Thursday, April 30, 2015

Why the Relocation of the Rays/Orioles Series May Hurt Both Team's Attendance Numbers

The Rays and Orioles will make the best of a bad situation this weekend by playing the O's three home games at Tropicana Field, a move necessitated by the unrest in Baltimore.

Fans can buy general admission tickets to the games in St. Pete for just $15, but with poor notice and so many other sporting events going on this week (Kentucky Derby, NFL Draft, Lightning Playoffs), I'm not sure any of the games will crack the 10,000 fan mark.

From what I understand, the games will count toward the Orioles' attendance numbers, which already dropped from 33,288 per game (9th in MLB) to 29,960 per game (15th in MLB) after their record-breaking fan-less matinee on Wednesday. 

But aside from the impending impact on the O's May numbers, the relocated series could also impact the Rays' official attendance over the next few months.

UPDATE: TBO's Roger Mooney reports the attendance will count toward the Rays' home average attendance numbers, which will certainly suffer from the short-notice relocation.
UPDATE 2: The Rays say player stats will count as Rays home stats, but Mooney was wrong on the attendance; the gate stats will - in fact - count as an Orioles home game.  You can see the numbers reflected in the most recent MLB attendance standings, where the Orioles slumped to 19th.

Because many individuals/families only attend a few Rays games each year, there's a good chance a game this weekend could be the only trip many fans make to The Trop for several more months.  That could limit the Rays' official attendance numbers even more.

Even if the Trop sold out this weekend, the Orioles get to keep profits from the gate (although I'm not sure about concessions, parking, etc).

Of course, these are just minor footnotes to a series relocation necessitated by unexpected national events.  But hey, at least St. Petersburg will get three bonus games to capture some of that MLB economic impact!

UPDATE 3: Mooney also reports the Orioles will have to stay in Tampa because of the short notice; Stu Sternberg said the team is happy to spread the love!

Thursday, April 23, 2015

Are Fans Tiring of Stadium Saga? You Bet They Are!

We've seen a lot of talk lately about the Rays' poor start at the box office and the possibilities of Stadium Saga fatigue.  Well, prepare to see a lot more, because as I first wrote in 2010, declining attendance numbers are all but a forgone conclusion as the team's frustrating campaign for a new stadium drags on.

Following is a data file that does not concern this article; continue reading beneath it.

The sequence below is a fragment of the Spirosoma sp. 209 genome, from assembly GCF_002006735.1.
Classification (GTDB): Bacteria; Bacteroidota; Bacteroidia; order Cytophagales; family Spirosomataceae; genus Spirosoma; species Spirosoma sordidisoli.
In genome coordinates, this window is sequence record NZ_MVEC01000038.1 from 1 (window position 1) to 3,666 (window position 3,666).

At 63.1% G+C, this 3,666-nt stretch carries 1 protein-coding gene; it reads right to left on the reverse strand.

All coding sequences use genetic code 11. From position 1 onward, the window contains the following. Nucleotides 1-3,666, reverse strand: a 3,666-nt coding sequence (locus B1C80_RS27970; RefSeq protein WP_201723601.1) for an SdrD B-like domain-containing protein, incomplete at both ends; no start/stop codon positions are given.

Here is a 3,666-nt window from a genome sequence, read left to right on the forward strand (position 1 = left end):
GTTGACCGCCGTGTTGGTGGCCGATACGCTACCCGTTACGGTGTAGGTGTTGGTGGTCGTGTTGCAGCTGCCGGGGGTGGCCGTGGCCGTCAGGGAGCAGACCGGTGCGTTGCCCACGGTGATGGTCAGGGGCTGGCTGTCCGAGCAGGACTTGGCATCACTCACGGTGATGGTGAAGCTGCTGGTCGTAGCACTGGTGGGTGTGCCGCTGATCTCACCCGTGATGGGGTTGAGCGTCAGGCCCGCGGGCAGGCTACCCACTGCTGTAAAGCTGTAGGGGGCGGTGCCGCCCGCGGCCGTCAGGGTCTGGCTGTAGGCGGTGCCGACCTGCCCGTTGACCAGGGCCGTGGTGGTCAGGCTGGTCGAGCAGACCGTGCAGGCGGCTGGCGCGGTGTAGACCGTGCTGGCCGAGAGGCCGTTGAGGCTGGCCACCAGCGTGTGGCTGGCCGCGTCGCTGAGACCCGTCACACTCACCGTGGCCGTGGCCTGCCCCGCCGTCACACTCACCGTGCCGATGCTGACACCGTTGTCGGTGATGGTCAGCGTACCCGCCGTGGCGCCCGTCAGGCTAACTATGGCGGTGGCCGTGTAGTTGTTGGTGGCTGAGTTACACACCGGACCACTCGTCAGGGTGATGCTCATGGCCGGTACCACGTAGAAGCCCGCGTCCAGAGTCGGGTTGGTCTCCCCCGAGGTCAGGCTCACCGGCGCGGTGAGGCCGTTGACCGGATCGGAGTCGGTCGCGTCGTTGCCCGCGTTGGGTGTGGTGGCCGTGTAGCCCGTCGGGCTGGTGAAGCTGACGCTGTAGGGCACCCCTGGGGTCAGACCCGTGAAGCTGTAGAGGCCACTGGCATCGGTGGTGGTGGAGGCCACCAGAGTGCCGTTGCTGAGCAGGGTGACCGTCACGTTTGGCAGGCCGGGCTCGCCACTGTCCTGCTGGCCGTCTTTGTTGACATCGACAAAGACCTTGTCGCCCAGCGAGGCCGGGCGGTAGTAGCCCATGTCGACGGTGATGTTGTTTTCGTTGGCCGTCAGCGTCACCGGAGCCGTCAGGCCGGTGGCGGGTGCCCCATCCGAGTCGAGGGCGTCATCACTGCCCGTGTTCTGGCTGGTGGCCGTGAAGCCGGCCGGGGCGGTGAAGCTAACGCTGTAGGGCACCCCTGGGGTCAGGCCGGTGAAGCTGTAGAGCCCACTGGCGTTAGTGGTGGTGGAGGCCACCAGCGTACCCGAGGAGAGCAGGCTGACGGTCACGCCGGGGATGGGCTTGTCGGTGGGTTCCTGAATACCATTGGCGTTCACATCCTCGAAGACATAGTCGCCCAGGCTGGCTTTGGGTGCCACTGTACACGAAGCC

Just ask the Expos, whose attendance dropped to 4,000 fans many nights when MLB indicated it was done with the market.

At 18,000+ fans per night, the Rays are a long way from those Montreal lows.  And its ownership group has done less complaining about the stadium as it has done in previous years.

But what I wrote five years ago still rings true:
From my vantage point, it seems that the Rays have created a self-fulfilling prophecy.

In continuing to point out problems with the Trop, the Rays (perhaps inadvertently) are building - and reinforcing - the stadium's negative image.

Why else would so many people dislike the Trop but have trouble explaining why? It's like politics. The more the issue is discussed on talk radio and on the evening news, the more people will believe it. Perception is reality.
And, in a separate post from 2009, I also predicted the team would "re-affirm its commitment to stay in the area, but it won't be shy about its need for a new park."  The post also included:
It will be right about that time a high-ranking team executive (Stuart Sternberg? Matthew Silverman? Stadium Czar Michael Kalt?) will take a trip to Charlotte.  Or Portland.  Or some other MLB-starved city.  A trip like that would normally go under-the-radar, but a well-placed call to someone like Peter Gammons or Rob Neyer will drop the tip that the Rays are exploring other communities.
By the way, great minds must think alike, since Gary Shelton wrote last week, "You know how it will work. Stu Sternberg will show up at an exhibition game in Montreal. There is no funny business, he’ll say. He just wanted to see a ballgame. Then a team official will be seen in Charlotte. Or Las Vegas. Or somewhere."

The Rays are continuing down the path they set out on in 2010 when Sternberg gave the region an ultimatum and essentially demanded St. Petersburg amend its contract.  He created a self-fulfilling prophecy, and the only real change in the Stadium Saga since then has been in the attendance numbers.

Tuesday, April 21, 2015

Rays First Pitch Count: Tampa Mayor 4, St. Pete Mayors 1

Tampa Mayor Bob Buckhorn will throw out the Rays' first pitch Thursday night against the Red Sox...the fourth time he's been invited for the honor at the Trop in his four years in office.

For those of you keeping score at home, that's three more than the mayors of St. Pete have thrown in the past five years (Foster: 0; Kriseman: 1), even though the Trop is located in St. Pete.

Kriseman will probably add to his total later this year, but the news should be enough to reignite the Tampa "flirting" rumors and light up the sportstalk airwaves for a couple of days.

Monday, April 20, 2015

Why Pro Teams (in Other Cities Too) Need Your Money to Rip Out Seats

My last stadium report for WTSP, “Why pro teams need your money to rip out seats,” focused on how pro sports teams – including many in Florida – have sought tax dollars for renovation projects that drop stadium capacities. It’s often not in taxpayers’ best interests, but of course, elected leaders keep choosing to support the project anyway.